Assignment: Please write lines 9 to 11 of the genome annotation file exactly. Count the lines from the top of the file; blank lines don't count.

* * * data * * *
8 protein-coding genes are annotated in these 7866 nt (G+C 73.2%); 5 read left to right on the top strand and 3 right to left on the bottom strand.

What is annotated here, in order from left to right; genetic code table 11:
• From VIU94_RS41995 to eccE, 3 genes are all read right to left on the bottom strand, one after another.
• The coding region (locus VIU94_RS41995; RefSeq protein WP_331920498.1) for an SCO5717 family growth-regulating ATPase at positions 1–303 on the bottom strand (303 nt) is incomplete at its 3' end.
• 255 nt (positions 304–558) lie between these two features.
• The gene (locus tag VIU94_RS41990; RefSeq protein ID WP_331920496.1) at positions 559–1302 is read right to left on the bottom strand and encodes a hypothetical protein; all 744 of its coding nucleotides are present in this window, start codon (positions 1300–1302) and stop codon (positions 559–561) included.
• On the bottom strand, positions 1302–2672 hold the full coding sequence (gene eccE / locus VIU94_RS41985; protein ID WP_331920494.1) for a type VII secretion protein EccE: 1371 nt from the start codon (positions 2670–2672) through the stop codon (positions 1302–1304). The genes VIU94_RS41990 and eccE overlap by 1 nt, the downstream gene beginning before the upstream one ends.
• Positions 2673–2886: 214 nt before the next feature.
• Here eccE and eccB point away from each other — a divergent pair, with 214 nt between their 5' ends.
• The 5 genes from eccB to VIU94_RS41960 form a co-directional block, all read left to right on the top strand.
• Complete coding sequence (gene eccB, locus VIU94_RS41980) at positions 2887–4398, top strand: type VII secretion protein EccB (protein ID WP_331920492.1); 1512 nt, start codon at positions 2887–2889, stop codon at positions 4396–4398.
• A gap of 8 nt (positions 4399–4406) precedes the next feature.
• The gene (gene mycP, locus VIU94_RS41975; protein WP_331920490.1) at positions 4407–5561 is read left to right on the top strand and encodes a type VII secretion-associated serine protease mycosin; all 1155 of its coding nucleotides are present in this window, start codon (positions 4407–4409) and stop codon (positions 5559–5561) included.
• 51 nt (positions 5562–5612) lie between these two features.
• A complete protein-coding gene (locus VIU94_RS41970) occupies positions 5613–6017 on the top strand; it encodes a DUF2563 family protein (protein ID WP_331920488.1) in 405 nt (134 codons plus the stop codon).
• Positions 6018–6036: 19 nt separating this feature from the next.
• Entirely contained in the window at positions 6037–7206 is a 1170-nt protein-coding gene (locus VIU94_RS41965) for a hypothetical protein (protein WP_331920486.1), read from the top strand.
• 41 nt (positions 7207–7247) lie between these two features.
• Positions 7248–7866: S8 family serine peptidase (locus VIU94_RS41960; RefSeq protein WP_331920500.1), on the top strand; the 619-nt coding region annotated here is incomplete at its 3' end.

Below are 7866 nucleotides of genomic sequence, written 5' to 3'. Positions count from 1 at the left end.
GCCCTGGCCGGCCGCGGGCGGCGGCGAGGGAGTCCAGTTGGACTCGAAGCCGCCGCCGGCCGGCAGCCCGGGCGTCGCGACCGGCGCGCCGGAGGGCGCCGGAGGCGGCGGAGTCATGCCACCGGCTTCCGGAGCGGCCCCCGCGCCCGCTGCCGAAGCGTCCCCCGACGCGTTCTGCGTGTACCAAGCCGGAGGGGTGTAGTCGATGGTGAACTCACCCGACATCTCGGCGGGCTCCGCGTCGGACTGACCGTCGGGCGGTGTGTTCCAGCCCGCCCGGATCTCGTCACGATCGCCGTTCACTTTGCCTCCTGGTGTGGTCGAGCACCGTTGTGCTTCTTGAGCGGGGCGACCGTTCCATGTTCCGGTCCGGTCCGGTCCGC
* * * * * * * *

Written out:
• Here eccE and eccB point away from each other — a divergent pair, with 214 nt between their 5' ends.
• The 5 genes from eccB to VIU94_RS41960 form a co-directional block, all read left to right on the top strand.
• Complete coding sequence (gene eccB, locus VIU94_RS41980) at positions 2887–4398, top strand: type VII secretion protein EccB (protein ID WP_331920492.1); 1512 nt, start codon at positions 2887–2889, stop codon at positions 4396–4398.